Who is the best literary villain of all time? Various people would argue that Dracula, Shakespeare’s Richard III, Voldemort, and Sherlock’s rival, Professor Moriarty, are top contenders. But, for me, the answer is clearly Count Olaf from A Series of Unfortunate Events.
My nomination might confuse you. Count Olaf is a recurring figure in a set of middle-grade books about three orphans who have been placed in his custody. He steals from the defenseless—that’s his defining vice. How can he be the paradigm of villainy?
The reason, though simple, warrants paying attention to: as selfish and conniving as Count Olaf is, he’s not the embodiment of Satan. He’s the Baudelaire’s distant cousin who allowed a loss in his past to mangle his sense of morality. His acting experience gives him an advantage when stalking his targets, and he even has a love interest.
Snicket developed Count Olaf beyond his role of inflicting misery upon the children. If you flesh out the same three areas, you can take your villains several notches deeper too.
Count Olaf is not a cartoon bad guy who throws fits, stumbles around, and boasts less intelligence than a ten-year-old. He harasses the Baudelaire siblings for more than a year before they finally defeat him, which demonstrates his determination and adaptability. But those traits alone don’t earn him the accolades of a compelling villain.
Count Olaf’s schemes rely on his talent at disguising his identity. No hideaway is safe because any new person the Baudelaires meet could be Count Olaf masquerading as a friend. And he succeeds (or almost succeeds) at fooling them and other spectators on multiple occasions.
His occupation also reveals his egotistical personality. He casts himself as the star of every play he organizes and gloats over his flair at lying. Each idiosyncrasy is meaningful because it adds to the picture of who he is and how he threatens the children.
What does your villain’s expertise betray about him? His backstory? Flaws? Wounds? Superstitions and values? All of the above? Even better. When you craft an arc for your villain that encompasses his strengths and interests, he’ll seem more real. He’ll be a paradoxical conglomeration of frightening and sympathetic.
A villain resonates with readers because he reminds them of sin issues they detect in themselves. He doesn’t wreak chaos as a hobby. He may covet power, immortality, or wealth. But, more often, a villain is on a mission to retaliate pain.
Count Olaf is misunderstood as being greed-driven, but his obsession with the Baudelaires’ inheritance has more behind it than the ambition to become rich. He blames their parents for his father’s death. Although Scripture teaches that revenge belongs only to God, readers can relate to the urge to strike back. And they understand how grief can distort someone’s outlook.
Can you (and readers) recognize the hurting person behind your villain’s crimes? His agenda needs to be intimately personal. If it isn’t, he’ll come across as a caricature of evil who can’t even justify his actions to himself.
In The Grim Grotto, the omniscient narrator summarizes the author’s approach to character development: “People aren’t either wicked or noble. They’re like chef’s salads, with good things and bad things chopped and mixed together in a vinaigrette of confusion and conflict.” Count Olaf mistreats the children, but he spends his last living moments helping a woman who’s special to him. The children strive to protect their heritage, but they succumb to bad choices in stressful circumstances. All of them carry the potential to act either rightly or wrongly and display a full range of emotions.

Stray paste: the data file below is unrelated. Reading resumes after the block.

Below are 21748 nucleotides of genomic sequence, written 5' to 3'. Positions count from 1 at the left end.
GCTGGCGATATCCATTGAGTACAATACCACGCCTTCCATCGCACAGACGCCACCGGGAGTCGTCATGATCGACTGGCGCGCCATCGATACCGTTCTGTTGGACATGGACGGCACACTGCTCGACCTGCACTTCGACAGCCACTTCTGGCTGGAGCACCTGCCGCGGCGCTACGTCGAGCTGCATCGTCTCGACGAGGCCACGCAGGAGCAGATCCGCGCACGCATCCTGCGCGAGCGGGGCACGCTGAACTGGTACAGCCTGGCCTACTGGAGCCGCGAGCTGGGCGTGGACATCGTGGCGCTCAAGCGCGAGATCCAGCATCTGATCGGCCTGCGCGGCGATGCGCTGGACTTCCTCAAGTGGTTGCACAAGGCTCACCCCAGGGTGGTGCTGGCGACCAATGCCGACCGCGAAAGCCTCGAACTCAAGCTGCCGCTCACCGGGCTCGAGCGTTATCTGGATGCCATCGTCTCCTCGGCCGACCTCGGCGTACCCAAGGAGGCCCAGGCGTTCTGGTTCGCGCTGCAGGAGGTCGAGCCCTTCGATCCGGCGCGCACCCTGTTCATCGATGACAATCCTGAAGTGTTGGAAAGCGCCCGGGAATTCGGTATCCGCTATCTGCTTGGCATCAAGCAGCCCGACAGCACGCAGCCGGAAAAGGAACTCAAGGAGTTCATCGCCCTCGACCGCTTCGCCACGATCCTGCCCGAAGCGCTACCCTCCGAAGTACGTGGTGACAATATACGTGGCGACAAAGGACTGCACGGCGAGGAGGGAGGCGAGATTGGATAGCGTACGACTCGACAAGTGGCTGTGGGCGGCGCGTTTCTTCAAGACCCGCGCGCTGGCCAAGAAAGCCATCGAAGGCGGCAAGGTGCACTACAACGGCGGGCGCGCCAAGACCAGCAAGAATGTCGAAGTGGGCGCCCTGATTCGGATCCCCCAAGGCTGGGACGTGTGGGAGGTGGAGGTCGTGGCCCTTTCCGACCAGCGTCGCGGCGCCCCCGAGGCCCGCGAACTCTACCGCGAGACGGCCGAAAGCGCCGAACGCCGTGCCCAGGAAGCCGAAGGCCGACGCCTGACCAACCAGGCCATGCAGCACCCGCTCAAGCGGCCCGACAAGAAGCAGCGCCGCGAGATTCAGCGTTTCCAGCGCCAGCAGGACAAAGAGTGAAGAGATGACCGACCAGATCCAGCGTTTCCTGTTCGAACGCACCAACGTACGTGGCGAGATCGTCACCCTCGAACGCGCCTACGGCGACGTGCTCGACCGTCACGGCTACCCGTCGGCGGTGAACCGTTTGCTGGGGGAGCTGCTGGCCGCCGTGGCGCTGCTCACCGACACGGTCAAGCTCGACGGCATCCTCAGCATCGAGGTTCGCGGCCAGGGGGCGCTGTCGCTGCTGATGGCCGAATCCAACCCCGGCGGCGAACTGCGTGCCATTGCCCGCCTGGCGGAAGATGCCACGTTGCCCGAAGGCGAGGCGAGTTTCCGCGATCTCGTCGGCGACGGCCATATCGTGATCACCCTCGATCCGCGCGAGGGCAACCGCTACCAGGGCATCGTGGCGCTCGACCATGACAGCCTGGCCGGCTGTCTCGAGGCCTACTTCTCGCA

Giving a villain redeeming qualities poses a danger, however. Throughout the Harry Potter series, Professor Snape favors students from Slytherin, his own house, and bullies others. Despite his unfairness, his loyalty to his childhood sweetheart earns him respect from Harry, who insists that the professor’s portrait hang in the hall at Hogwarts. Readers haven’t seen Snape behave nobly, yet they’re expected to agree.
Snicket lets readers make up their own minds instead. Count Olaf’s final sacrifice (saving Kit) doesn’t erase his trail of destruction. He faces consequences that challenge readers to examine their own impulses for the seeds of corruption—which is the reaction every villain should elicit. Is yours complicated enough? Will he make readers ask difficult questions? And can he stand as strongly on the threshold of “Do Not Enter” as he does on the path to the protagonist’s goals?
Humanizing Your Villain
Next time you brainstorm ideas for a baddie, think of him as a character, not a villain. Explore his virtues as much as his vices. Pack him with history and heart. Show all the harm he causes alongside his good deeds and the tragedy he’s endured. As readers grapple with his dichotomy, they’ll be confronted with—and learn from—their own.
Allison Raymond has been captivated by stories for as long as she can remember. She was only eleven years old when she came to recognize writing as God’s purpose for her life. Although many years have passed since that moment, she has never doubted this purpose. Instead, she chooses to spend her time working hard to make her dream of becoming a published novelist a reality.
Allison grew up in Virginia, Illinois, and Oklahoma. She now lives in Missouri, where she is attending college in pursuit of a degree in Secondary English Education. In the future, she hopes to become a high school English teacher to share her passion for storytelling with aspiring young writers. Currently, she shares this passion on her personal blog and in a large number of her daily conversations.